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Ministers, wives cite pressures on their marriages & families

GLORIETA, N.M. (BP)–Ministers and their wives were encouraged to set boundaries to deal with pressures they experience as couples and as families during a dialog session at Minister’s Family Weekend at Glorieta, a LifeWay Conference Center, July 7-10.

The event was offered for the first time this year at Glorieta, as well as at Ridgecrest (N.C.), a LifeWay Conference Center.

Pressures cited by participants included difficulty in protecting family time, setting and keeping priorities, leaving the job at work, the expectation that they are models for others, difficulty in saying “no,” planning time away from church, stress and health issues, conflict at church, finances and confidentiality.

Others included living in a parsonage versus having one’s own home, friendships with others in the church perceived by some as a clique, living in a glass house, self-imposed pressure, pressure imposed by others and being flexible when personal plans must be canceled.

Additional pressures couples said have an impact on their children. Those included the perceived need to be at church for every activity, difficulty for children to be individuals, a lack of children the same ages as the minister’s children in some small churches, the need to be perfect and finding ways to make children realize they are important in their parents’ life.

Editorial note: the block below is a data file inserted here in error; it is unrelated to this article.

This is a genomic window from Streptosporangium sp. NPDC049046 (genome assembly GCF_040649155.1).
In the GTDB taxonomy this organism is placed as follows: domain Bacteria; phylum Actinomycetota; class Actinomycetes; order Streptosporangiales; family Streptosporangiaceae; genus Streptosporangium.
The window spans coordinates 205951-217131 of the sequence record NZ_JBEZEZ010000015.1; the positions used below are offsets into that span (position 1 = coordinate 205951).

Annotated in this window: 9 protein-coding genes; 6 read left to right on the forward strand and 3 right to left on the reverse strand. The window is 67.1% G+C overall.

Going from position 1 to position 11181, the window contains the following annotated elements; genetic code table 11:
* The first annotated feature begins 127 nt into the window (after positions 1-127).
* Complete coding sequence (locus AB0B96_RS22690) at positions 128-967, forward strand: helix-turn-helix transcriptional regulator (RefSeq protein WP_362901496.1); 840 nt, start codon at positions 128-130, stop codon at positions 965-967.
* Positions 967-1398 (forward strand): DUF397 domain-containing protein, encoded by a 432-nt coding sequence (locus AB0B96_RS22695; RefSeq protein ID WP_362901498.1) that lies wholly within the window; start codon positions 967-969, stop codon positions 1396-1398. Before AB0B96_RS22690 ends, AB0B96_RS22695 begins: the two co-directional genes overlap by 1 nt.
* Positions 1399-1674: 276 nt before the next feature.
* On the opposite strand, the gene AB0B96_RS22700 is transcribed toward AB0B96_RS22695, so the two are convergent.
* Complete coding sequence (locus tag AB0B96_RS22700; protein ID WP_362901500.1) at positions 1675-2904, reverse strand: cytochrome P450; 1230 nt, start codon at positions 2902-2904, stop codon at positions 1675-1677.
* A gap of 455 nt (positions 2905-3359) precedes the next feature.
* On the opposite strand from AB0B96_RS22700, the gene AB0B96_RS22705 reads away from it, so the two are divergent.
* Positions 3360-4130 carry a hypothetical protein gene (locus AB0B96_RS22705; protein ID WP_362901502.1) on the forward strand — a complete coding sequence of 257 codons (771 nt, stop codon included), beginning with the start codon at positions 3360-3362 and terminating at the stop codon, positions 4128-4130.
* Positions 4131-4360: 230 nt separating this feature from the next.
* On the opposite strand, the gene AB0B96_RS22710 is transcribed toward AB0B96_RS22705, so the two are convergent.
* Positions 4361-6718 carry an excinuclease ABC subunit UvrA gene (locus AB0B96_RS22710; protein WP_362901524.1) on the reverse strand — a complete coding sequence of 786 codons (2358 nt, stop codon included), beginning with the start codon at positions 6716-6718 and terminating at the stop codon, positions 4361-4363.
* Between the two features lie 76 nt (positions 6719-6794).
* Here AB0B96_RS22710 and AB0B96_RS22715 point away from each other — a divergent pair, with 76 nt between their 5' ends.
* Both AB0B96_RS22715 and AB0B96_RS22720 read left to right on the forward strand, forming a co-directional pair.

Responding, Neil Knierim, manager of the LeaderCare Section at LifeWay Christian Resources of the Southern Baptist Convention, said ministers and their families need to consider taking more control of their lives.

“You may have to set some boundaries, and that may irritate a church member or two, but you have to do that,” Knierim said. “The church can swallow you up, if you let it.

“How you define success will determine how you conduct church, your marriage and your family,” he said.

Knierim reminded ministers and their wives there are privileges that come with a ministry career, including being able to schedule work to attend children’s school and sports events.

“If you worked in a factory, you couldn’t say, ‘I can’t work after 3 o’clock because my child has an activity I need to attend.'”

Participants also cited advantages of ministry careers, including the opportunities to meet and know others in ministry, getting to see God’s work in others’ lives, increased opportunities for discipleship, friendships that last for a lifetime and, in some churches, having tuition-free Christian schooling.

“Our children are proud that we do things that matter,” one minister’s wife observed.

“We’ve been invited by God to be a part of impacting the world,” Knierim reminded conferees. “You can find all the bad stuff about ministry, or you can find all the good stuff. It all depends on how you choose to view your life.”

The LeaderCare section of the pastor-staff leadership department at LifeWay sponsored Minister’s Family Weekend. LeaderCare is a ministry to ministers and their families.

Glorieta attendance for the weekend totaled 196 persons, including 56 families. At Ridgecrest, registration totaled 162, including 31 families.

Minister’s Family Weekends for 2001 will be June 22-25 at Ridgecrest and July 6-9 at Glorieta.

    About the Author

  • Charles Willis